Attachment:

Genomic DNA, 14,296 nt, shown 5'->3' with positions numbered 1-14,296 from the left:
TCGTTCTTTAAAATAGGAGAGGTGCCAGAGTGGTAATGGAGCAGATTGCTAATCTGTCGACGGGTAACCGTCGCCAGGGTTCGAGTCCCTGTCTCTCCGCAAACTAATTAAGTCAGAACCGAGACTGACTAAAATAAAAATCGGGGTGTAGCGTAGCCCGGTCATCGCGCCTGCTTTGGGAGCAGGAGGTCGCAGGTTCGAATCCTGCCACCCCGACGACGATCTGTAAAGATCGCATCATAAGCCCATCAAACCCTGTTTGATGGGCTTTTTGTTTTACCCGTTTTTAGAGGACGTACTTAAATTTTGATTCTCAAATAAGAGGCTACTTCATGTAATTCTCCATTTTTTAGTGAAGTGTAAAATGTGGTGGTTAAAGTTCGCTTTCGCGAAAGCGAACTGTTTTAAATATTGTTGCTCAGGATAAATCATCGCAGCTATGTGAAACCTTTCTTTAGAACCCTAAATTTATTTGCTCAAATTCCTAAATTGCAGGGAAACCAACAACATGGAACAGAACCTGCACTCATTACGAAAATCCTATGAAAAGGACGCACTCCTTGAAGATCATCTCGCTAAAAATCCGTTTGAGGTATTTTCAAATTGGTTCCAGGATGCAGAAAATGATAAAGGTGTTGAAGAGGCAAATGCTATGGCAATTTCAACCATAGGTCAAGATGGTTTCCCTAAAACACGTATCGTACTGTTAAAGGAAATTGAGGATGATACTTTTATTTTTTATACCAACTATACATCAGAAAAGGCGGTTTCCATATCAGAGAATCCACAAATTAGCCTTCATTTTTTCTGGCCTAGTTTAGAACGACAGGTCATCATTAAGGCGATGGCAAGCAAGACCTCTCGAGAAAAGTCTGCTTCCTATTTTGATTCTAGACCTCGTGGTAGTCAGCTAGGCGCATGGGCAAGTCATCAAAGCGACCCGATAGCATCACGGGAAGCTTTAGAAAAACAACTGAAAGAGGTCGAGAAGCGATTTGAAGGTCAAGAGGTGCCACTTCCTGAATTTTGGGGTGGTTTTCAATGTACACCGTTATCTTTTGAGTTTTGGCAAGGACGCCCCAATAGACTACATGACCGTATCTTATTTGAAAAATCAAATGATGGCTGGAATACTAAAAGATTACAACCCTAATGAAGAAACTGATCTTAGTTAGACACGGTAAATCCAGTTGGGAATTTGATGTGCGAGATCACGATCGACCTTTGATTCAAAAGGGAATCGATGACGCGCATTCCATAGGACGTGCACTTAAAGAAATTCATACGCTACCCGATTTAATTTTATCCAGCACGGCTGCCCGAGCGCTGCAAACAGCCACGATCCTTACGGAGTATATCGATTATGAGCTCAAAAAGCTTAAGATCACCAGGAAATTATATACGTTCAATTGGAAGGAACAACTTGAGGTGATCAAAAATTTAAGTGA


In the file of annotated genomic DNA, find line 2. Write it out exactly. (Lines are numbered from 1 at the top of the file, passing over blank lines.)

TCGTTCTTTAAAATAGGAGAGGTGCCAGAGTGGTAATGGAGCAGATTGCTAATCTGTCGACGGGTAACCGTCGCCAGGGTTCGAGTCCCTGTCTCTCCGCAAACTAATTAAGTCAGAACCGAGACTGACTAAAATAAAAATCGGGGTGTAGCGTAGCCCGGTCATCGCGCCTGCTTTGGGAGCAGGAGGTCGCAGGTTCGAATCCTGCCACCCCGACGACGATCTGTAAAGATCGCATCATAAGCCCATCAAACCCTGTTTGATGGGCTTTTTGTTTTACCCGTTTTTAGAGGACGTACTTAAATTTTGATTCTCAAATAAGAGGCTACTTCATGTAATTCTCCATTTTTTAGTGAAGTGTAAAATGTGGTGGTTAAAGTTCGCTTTCGCGAAAGCGAACTGTTTTAAATATTGTTGCTCAGGATAAATCATCGCAGCTATGTGAAACCTTTCTTTAGAACCCTAAATTTATTTGCTCAAATTCCTAAATTGCAGGGAAACCAACAACATGGAACAGAACCTGCACTCATTACGAAAATCCTATGAAAAGGACGCACTCCTTGAAGATCATCTCGCTAAAAATCCGTTTGAGGTATTTTCAAATTGGTTCCAGGATGCAGAAAATGATAAAGGTGTTGAAGAGGCAAATGCTATGGCAATTTCAACCATAGGTCAAGATGGTTTCCCTAAAACACGTATCGTACTGTTAAAGGAAATTGAGGATGATACTTTTATTTTTTATACCAACTATACATCAGAAAAGGCGGTTTCCATATCAGAGAATCCACAAATTAGCCTTCATTTTTTCTGGCCTAGTTTAGAACGACAGGTCATCATTAAGGCGATGGCAAGCAAGACCTCTCGAGAAAAGTCTGCTTCCTATTTTGATTCTAGACCTCGTGGTAGTCAGCTAGGCGCATGGGCAAGTCATCAAAGCGACCCGATAGCATCACGGGAAGCTTTAGAAAAACAACTGAAAGAGGTCGAGAAGCGATTTGAAGGTCAAGAGGTGCCACTTCCTGAATTTTGGGGTGGTTTTCAATGTACACCGTTATCTTTTGAGTTTTGGCAAGGACGCCCCAATAGACTACATGACCGTATCTTATTTGAAAAATCAAATGATGGCTGGAATACTAAAAGATTACAACCCTAATGAAGAAACTGATCTTAGTTAGACACGGTAAATCCAGTTGGGAATTTGATGTGCGAGATCACGATCGACCTTTGATTCAAAAGGGAATCGATGACGCGCATTCCATAGGACGTGCACTTAAAGAAATTCATACGCTACCCGATTTAATTTTATCCAGCACGGCTGCCCGAGCGCTGCAAACAGCCACGATCCTTACGGAGTATATCGATTATGAGCTCAAAAAGCTTAAGATCACCAGGAAATTATATACGTTCAATTGGAAGGAACAACTTGAGGTGATCAAAAATTTAAGTGA